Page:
Optimal Power of N for FFTW

FFTW is fastest when it has small prime factors according to its manual. If there is the option to pad the input data, then with radix 2 FFT algorithms this is done with a “next power of 2” type function. However if the length is just over a power of 2, at large sizes this can lead to arrays of almost double the length.

I was wondering if anyone has experimented with a “next power of small prime” type of function? In this we would select a range of acceptable primes and then figure out the optimum based on some factor of memory and FFT time.

I have created an example of such a function where it selects the least amount of padding. Comments, suggestions and improvements are welcome.

using Primes

function nextn(n; maxprime = max(2, ceil(Int, n/10)))
    nextn = typemax(Int)            # initialize variable 
    for i in primes(maxprime)
        tmp = nextpow(i, n)
        if tmp < nextn
            nextn = tmp
        end
    end
    return nextn
end

Related: https://rosettacode.org/wiki/N-smooth_numbers#Julia

It might make sense to add a nextsmooth function to Primes.jl, analogous to nextprime, which returns the next n-smooth number for a given n.

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Sounds like a good idea. Anyone want to make the PR? That said, it might be easier after I push more of the improvements to prime sieving that I’ve started.

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Is there any reason not to just use nextprod from base Julia?

julia> nextprod((2, 3, 5, 7), 257)
270
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I’ve found 5-smooth numbers give a nice, small-increment set of N’s for FFTW.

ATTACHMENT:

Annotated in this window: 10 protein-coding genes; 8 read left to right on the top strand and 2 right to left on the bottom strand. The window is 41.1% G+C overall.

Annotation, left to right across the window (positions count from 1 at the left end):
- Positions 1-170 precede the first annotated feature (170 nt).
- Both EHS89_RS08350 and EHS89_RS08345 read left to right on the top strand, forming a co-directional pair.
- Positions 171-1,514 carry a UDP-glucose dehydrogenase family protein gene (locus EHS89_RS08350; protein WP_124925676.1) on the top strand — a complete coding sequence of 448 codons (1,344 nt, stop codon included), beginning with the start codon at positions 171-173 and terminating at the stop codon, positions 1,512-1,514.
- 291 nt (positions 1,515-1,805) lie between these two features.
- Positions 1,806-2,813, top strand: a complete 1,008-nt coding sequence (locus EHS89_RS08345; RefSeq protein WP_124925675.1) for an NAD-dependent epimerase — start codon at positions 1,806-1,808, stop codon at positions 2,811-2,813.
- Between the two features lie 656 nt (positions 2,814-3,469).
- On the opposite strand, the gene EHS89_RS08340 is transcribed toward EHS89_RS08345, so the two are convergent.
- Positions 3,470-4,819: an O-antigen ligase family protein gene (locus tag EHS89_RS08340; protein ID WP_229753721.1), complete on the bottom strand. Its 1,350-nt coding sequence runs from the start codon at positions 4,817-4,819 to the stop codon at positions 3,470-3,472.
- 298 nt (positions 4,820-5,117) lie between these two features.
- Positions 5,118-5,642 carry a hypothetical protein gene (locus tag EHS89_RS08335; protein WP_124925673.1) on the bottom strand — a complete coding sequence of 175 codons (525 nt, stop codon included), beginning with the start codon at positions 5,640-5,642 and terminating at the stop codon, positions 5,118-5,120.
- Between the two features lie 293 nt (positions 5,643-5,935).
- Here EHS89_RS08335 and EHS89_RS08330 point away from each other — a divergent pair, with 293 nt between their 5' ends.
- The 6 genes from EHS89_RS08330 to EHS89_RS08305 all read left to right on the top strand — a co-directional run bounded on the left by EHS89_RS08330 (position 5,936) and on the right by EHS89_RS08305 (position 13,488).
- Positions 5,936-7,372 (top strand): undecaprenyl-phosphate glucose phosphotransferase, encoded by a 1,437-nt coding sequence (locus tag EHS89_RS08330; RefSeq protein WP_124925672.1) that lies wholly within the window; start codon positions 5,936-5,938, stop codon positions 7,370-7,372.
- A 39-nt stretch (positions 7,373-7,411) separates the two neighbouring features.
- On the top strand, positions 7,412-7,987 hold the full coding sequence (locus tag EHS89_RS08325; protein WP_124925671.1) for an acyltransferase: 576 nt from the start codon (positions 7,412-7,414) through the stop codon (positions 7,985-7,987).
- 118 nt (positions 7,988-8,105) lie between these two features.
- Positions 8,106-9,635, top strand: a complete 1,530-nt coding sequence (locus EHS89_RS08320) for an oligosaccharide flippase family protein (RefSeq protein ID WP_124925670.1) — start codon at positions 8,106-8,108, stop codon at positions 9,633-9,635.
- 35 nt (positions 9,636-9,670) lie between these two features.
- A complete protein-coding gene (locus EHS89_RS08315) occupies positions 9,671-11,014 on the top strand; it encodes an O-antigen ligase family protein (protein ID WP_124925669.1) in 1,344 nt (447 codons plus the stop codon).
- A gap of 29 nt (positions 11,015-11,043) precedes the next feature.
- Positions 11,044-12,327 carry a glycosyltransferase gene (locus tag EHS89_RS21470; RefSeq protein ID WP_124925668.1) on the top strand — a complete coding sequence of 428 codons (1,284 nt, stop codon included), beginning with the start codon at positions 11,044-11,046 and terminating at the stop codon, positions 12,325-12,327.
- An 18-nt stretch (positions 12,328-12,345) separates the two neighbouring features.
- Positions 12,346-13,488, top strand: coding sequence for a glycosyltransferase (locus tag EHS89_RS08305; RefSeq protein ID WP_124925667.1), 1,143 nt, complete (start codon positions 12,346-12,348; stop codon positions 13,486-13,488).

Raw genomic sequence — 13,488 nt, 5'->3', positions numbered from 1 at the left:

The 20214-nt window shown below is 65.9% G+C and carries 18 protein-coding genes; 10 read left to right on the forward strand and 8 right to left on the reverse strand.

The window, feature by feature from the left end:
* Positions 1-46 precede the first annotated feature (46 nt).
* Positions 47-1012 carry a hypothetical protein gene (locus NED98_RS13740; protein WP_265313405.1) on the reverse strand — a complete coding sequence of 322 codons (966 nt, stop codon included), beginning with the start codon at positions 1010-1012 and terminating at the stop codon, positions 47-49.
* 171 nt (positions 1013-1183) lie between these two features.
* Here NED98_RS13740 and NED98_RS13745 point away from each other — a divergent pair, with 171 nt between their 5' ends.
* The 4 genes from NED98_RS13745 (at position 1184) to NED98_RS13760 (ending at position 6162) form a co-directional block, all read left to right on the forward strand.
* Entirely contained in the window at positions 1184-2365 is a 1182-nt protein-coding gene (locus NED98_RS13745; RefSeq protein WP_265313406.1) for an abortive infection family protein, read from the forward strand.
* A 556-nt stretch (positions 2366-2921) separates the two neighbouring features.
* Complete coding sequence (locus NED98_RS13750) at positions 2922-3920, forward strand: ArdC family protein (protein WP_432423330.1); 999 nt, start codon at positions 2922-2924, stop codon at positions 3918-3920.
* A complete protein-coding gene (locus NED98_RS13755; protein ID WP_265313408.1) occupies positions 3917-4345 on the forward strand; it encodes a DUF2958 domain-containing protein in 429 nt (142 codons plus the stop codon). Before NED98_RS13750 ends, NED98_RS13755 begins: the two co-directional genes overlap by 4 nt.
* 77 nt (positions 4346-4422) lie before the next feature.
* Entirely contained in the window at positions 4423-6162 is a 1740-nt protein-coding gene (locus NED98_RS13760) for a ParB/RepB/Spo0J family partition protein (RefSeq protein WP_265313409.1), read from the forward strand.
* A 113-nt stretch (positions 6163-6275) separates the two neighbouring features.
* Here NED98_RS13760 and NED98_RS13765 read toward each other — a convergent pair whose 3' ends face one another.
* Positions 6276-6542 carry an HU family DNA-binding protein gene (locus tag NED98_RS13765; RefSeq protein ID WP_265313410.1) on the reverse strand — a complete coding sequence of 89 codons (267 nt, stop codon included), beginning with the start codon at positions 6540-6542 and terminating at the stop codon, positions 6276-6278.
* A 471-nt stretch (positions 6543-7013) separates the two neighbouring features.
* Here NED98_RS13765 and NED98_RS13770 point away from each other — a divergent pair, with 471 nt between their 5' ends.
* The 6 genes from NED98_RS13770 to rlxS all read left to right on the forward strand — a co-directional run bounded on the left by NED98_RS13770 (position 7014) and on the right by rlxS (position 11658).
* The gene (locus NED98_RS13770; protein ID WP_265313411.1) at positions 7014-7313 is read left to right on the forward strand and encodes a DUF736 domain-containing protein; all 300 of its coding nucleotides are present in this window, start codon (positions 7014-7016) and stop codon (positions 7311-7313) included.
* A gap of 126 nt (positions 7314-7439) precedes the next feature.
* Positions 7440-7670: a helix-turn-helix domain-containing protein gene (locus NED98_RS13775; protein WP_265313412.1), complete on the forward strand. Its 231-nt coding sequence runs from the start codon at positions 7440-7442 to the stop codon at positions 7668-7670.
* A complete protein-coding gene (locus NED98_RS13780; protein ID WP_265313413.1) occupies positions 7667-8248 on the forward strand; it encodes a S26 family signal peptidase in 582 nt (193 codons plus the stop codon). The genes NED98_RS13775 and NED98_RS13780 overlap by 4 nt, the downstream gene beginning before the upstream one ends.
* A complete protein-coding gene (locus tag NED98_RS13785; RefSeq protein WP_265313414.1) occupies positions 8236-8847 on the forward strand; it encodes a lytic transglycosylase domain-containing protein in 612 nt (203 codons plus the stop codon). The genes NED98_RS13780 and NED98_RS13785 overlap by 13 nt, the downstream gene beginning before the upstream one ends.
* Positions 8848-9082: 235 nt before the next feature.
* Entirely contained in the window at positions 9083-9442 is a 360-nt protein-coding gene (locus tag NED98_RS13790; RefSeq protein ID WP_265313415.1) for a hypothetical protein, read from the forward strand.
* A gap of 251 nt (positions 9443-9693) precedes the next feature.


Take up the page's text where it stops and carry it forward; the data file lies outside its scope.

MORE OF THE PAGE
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Right, I forgot that this function was still in Base (it was added in 2012 by @tim.holy when fft was still in Base. I think it was originally slated to be moved out of Base, but I guess it was overlooked in Julia 1.0?)

It might still be nice to have a higher-level nextsmooth(n, x) function in Primes.jl, which is where I would have expected to find this functionality, though maybe it can call nextprod under the hood (unless there is a better algorithm for large n?). (For small n it can just call nextprod with a lookup table of the corresponding primes.)

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Linking related thread.

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Could this instead be exported by FFTW.jl or AbstractFFTs.jl as a utility function with a sensible set of small primes as a default argument?

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An FFTW.nextfftlen(n) function would be reasonable, along with FFTW.nextrfftlen(n) for real-input FFTs (which favor even lengths). But I think this would be in addition to an N-smooth nextsmooth function in Primes.jl.

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DSP.jl has nextfastfft:

    nextfastfft(n)
Return the closest product of 2, 3, 5, and 7 greater than or equal
to `n`. FFTW contains optimized kernels for these sizes and
computes Fourier transforms of input that is a product of these
sizes faster than for input of other sizes.
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Thanks all for the great information. As I have never made a pull request, I put in a request for nextsmooth function in the issues section of Primes.jl.